Well, I heard you say something in there. A strange word to our industry in the form of meeting with a client, but you said you have fun with clients. I remember when you and I were on the cuff, and it’s okay to say it. You and I were together, following Van Miller, and Van Miller and I, of course, have developed VanMark.life, which you were instrumental in helping us. At this point, I don’t know who comes up with what. I’m sure it all stems back from Van, and Van says it stems even further back to the mentors in his. Yes, whether it’s Gary Kinder, or Tom Hegna, or Brian McKnight, or Van Miller, or all those things, I do recall, and it’s been about two years for myself, so I’m trying to put the timeline together. But you and I decided at some point that we had to start with the first step of calling our new, evolved presentation, if you will, a life insurance discussion. I think that was the first step of reminding us of, number one, not to talk so much. Right? Not to just continually beat them up with bells and whistles and product knowledge. At some point, we … I still let it slip every now and then, but I’ve conditioned myself to even call the training platform and its own lifeinsurancediscussion.com, that that’s the first step I think, Billy, that you and I walked through was to start reshaping how we talk to clients by even what we call what we’re doing. Then you said, “having fun in a meeting”. How do you have fun at a meeting? I mean, I think we all think it’s a little bit fun what we do, especially when we win and we make sales and have success. But I think you’re talking about a different kind of fun. Right?

Billy McDougall:

Always at some level in the meeting, you have the sensation that you’re helping lead them down a road, and I think that the client has that same sensation. Van Miller is just fantastic and been listening to him speak over multiple years now, multiple occasions. One of the things that he said, and this goes back to where I was trying to establish, initially when I was new in the industry, my credibility, he said, “Your credibility, your professionalism, all of that is going to be defined not by the things that you say, not by the things that you prove in terms of your product knowledge, but by the quality of your questions.” I just thought that was just the oddest thing to hear, and I wrote it down multiple times from multiple speeches that he’s given on national podiums or regional podiums. Finally, I internalized that. It’s been incredible, the things that he said. I literally just last week had someone who said, “You’re the most knowledgeable insurance and financial advisor I have ever met with, and I’m 51 years old and I’ve been dealing with people my whole life. For the first time, I really have a sense of understanding and comfort in what I’m trying to accomplish.” That’s because I had him do all the talking. Everything was questioned. The thought process is we all want to be good at insurance and financial planning, as clients. As clients, we want to be good at that. We want to do it well. There’s nothing in there that is exceptionally difficult. Everything is very much common sense, but people don’t have organized thoughts around those considerations, so they can conclude, so the types of questions we ask help them organize their thoughts around insurance and financial planning. When you do that, it becomes a lot of fun because it’s truly a fun, interesting conversation, give and take, instead of, “Let me control this time so I can have you here, understand, and value what I’m trying to share.” It truly has just been interesting conversations, and you have to be willing to put yourself out for that. Once I finally did, I was just like kicking myself, going, “Oh my gosh. I should have done this years ago. I should have trusted Van in the very beginning because it has absolutely changed the way my clients view me. It has changed my level of enjoyment and excitement in terms of what I’m doing, and it absolutely changed consistency, and satisfaction, referrals.” Across the board, it’s just opened the floodgates in terms of changing my business.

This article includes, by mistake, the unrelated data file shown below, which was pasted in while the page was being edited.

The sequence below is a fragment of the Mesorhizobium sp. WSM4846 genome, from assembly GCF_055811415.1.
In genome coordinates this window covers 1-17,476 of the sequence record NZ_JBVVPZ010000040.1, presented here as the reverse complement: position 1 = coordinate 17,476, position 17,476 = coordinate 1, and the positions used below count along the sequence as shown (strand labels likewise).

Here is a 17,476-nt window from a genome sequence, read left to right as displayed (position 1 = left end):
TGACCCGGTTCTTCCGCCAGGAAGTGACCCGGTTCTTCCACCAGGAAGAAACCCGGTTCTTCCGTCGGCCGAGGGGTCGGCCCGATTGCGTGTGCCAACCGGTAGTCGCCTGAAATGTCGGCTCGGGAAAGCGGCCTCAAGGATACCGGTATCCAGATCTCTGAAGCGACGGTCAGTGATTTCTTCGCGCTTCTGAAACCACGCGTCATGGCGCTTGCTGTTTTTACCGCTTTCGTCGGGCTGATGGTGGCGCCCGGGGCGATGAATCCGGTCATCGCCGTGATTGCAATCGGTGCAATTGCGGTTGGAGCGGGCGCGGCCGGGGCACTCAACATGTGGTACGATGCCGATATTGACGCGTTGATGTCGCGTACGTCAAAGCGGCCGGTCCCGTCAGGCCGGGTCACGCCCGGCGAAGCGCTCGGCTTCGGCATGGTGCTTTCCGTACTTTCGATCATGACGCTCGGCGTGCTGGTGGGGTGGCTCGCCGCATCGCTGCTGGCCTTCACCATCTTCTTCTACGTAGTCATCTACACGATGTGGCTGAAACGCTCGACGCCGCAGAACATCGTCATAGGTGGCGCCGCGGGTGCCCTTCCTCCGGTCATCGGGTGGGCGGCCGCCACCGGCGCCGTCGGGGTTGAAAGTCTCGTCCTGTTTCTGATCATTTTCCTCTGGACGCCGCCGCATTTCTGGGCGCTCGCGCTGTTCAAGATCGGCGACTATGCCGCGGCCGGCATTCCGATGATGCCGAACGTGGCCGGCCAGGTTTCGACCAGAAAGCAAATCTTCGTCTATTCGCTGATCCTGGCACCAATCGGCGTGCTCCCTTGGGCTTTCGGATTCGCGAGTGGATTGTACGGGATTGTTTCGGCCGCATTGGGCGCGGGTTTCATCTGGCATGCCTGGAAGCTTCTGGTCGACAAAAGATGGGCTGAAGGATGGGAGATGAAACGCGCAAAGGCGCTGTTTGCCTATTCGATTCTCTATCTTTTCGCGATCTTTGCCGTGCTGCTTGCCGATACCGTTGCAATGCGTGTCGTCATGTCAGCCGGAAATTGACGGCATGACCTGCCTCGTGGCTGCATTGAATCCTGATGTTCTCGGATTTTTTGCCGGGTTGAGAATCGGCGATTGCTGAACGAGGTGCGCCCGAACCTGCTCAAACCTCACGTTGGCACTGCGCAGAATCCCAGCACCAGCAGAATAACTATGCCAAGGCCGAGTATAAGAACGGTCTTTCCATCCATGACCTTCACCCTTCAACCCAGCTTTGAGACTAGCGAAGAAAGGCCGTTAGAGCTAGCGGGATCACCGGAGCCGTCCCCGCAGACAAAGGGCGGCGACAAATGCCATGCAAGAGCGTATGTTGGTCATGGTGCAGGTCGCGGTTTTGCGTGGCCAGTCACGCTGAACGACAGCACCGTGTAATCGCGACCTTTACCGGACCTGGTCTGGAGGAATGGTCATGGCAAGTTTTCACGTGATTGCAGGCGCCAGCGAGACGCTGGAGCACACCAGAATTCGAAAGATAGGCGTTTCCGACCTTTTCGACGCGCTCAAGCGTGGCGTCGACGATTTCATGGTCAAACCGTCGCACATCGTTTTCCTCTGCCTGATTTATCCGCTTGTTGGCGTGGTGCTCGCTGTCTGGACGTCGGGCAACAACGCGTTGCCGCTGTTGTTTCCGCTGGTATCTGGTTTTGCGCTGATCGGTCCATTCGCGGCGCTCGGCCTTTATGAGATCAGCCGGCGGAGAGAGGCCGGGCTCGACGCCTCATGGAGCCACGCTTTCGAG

Mark Miletello:

I talked to Van, and as of the recording of this show, as of today, I just launched the lifeinsurancediscussion.com training platform that allows the agent to walk through that same process that you and I have walked through in an organized fashion. It’s just funny that you haven’t even seen the finished product, but you know that what it took you and me… You’re right. You and I heard Van say it. We went to four different speeches where we’ve heard him talk. We had the same set of notes. I even told Van this last week. I said, “Van, it’s hard when something works for someone, and whether you’re selling five life apps a year or a hundred, whether you’re selling $5,000 in premium or $50,000 as a multiple-line agent, or $250,000 or more, you feel like you have a process that somehow works, that gets the job done.” I remember you saying earlier, you had to decide to throw all that out of the window. It’s not that we forget because we still have those things, those stories and those discussions that we can pull out, such as stories of the farmer and the seed and things like that. But I think what took you and me two years to get to was letting go of the way we do things and say, “Okay … ” The funny thing, Billy, you and I have challenged each other to have a complete interview discussion with a client, and try to ask questions the entire time. Now, I think it’s virtually impossible if you were to record yourself to not have a statement in that entire 45-minute or hour-long meeting. You’re going to have statements.